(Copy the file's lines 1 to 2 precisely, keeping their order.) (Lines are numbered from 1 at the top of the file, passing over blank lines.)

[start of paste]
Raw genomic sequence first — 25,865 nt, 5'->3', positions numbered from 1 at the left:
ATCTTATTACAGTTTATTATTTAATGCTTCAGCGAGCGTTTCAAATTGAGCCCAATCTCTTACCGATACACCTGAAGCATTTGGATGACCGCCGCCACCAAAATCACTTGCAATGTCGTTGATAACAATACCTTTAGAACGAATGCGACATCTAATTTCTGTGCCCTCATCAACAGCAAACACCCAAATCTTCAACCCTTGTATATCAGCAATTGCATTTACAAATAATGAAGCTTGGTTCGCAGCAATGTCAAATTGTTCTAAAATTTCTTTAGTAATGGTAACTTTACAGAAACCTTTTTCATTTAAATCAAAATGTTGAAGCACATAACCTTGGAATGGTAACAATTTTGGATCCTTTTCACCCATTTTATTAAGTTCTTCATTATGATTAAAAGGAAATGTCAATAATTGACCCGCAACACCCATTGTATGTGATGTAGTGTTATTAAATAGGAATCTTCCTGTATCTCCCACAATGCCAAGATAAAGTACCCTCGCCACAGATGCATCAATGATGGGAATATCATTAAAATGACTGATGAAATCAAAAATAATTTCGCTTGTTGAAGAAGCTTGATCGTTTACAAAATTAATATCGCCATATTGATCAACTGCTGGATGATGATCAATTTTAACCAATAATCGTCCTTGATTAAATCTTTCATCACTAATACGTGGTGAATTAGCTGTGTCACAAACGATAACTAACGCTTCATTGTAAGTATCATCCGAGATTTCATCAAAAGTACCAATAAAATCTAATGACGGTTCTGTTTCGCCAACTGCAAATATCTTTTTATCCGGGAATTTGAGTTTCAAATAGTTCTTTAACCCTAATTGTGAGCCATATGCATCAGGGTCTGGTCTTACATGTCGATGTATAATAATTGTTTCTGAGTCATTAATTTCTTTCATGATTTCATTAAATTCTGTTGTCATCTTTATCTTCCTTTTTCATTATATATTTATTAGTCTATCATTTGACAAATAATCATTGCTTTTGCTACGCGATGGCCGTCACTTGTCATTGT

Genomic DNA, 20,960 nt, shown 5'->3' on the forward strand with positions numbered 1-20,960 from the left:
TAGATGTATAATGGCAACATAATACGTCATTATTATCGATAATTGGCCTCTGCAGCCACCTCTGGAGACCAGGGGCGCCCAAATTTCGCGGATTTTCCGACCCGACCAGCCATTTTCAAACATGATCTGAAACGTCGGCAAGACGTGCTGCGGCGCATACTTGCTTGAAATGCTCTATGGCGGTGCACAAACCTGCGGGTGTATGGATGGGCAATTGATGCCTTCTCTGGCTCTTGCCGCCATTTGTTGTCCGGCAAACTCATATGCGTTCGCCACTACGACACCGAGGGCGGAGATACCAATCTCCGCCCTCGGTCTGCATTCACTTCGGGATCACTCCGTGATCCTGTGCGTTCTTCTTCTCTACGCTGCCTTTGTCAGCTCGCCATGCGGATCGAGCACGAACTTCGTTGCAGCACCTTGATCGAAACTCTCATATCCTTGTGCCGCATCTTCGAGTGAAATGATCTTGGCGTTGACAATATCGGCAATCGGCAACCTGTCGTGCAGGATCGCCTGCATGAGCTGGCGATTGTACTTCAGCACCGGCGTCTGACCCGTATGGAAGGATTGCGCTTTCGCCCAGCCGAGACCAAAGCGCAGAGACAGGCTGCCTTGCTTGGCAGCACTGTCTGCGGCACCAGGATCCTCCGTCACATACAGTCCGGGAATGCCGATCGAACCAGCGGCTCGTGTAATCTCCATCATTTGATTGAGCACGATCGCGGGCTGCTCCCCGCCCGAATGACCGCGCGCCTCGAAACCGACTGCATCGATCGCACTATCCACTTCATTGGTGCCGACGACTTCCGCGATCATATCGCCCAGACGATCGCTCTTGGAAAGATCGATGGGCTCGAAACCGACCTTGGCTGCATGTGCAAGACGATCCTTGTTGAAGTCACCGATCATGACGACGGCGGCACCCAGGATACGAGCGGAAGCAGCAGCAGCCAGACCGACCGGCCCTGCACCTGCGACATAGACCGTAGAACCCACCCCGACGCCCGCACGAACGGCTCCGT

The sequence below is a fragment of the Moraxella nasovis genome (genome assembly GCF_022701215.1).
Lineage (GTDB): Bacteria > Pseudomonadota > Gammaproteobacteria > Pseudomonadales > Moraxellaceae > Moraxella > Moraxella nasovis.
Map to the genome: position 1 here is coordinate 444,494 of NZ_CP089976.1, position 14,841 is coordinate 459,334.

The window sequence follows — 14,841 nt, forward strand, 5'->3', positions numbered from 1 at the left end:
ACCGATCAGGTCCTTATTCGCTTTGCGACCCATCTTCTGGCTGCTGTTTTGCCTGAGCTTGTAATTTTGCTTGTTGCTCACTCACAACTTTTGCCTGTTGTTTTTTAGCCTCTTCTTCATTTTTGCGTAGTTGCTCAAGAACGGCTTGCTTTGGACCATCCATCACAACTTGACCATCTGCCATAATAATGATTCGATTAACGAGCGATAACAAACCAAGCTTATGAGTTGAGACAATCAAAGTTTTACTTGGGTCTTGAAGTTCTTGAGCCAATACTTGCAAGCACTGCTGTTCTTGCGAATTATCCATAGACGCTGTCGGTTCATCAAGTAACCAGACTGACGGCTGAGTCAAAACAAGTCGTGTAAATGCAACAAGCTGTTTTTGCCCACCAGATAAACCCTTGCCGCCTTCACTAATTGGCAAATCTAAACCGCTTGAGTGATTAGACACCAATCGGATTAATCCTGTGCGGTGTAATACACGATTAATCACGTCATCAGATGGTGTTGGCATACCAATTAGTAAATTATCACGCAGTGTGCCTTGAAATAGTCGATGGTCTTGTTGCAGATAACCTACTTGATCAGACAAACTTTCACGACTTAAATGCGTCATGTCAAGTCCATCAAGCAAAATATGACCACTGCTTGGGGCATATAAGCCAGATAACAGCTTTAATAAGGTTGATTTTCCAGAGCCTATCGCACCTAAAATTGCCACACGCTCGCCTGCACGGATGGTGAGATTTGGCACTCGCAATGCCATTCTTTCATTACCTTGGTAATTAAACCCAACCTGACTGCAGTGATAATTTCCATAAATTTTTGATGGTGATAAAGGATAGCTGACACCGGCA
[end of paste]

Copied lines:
Raw genomic sequence first — 25,865 nt, 5'->3', positions numbered from 1 at the left:
ATCTTATTACAGTTTATTATTTAATGCTTCAGCGAGCGTTTCAAATTGAGCCCAATCTCTTACCGATACACCTGAAGCATTTGGATGACCGCCGCCACCAAAATCACTTGCAATGTCGTTGATAACAATACCTTTAGAACGAATGCGACATCTAATTTCTGTGCCCTCATCAACAGCAAACACCCAAATCTTCAACCCTTGTATATCAGCAATTGCATTTACAAATAATGAAGCTTGGTTCGCAGCAATGTCAAATTGTTCTAAAATTTCTTTAGTAATGGTAACTTTACAGAAACCTTTTTCATTTAAATCAAAATGTTGAAGCACATAACCTTGGAATGGTAACAATTTTGGATCCTTTTCACCCATTTTATTAAGTTCTTCATTATGATTAAAAGGAAATGTCAATAATTGACCCGCAACACCCATTGTATGTGATGTAGTGTTATTAAATAGGAATCTTCCTGTATCTCCCACAATGCCAAGATAAAGTACCCTCGCCACAGATGCATCAATGATGGGAATATCATTAAAATGACTGATGAAATCAAAAATAATTTCGCTTGTTGAAGAAGCTTGATCGTTTACAAAATTAATATCGCCATATTGATCAACTGCTGGATGATGATCAATTTTAACCAATAATCGTCCTTGATTAAATCTTTCATCACTAATACGTGGTGAATTAGCTGTGTCACAAACGATAACTAACGCTTCATTGTAAGTATCATCCGAGATTTCATCAAAAGTACCAATAAAATCTAATGACGGTTCTGTTTCGCCAACTGCAAATATCTTTTTATCCGGGAATTTGAGTTTCAAATAGTTCTTTAACCCTAATTGTGAGCCATATGCATCAGGGTCTGGTCTTACATGTCGATGTATAATAATTGTTTCTGAGTCATTAATTTCTTTCATGATTTCATTAAATTCTGTTGTCATCTTTATCTTCCTTTTTCATTATATATTTATTAGTCTATCATTTGACAAATAATCATTGCTTTTGCTACGCGATGGCCGTCACTTGTCATTGT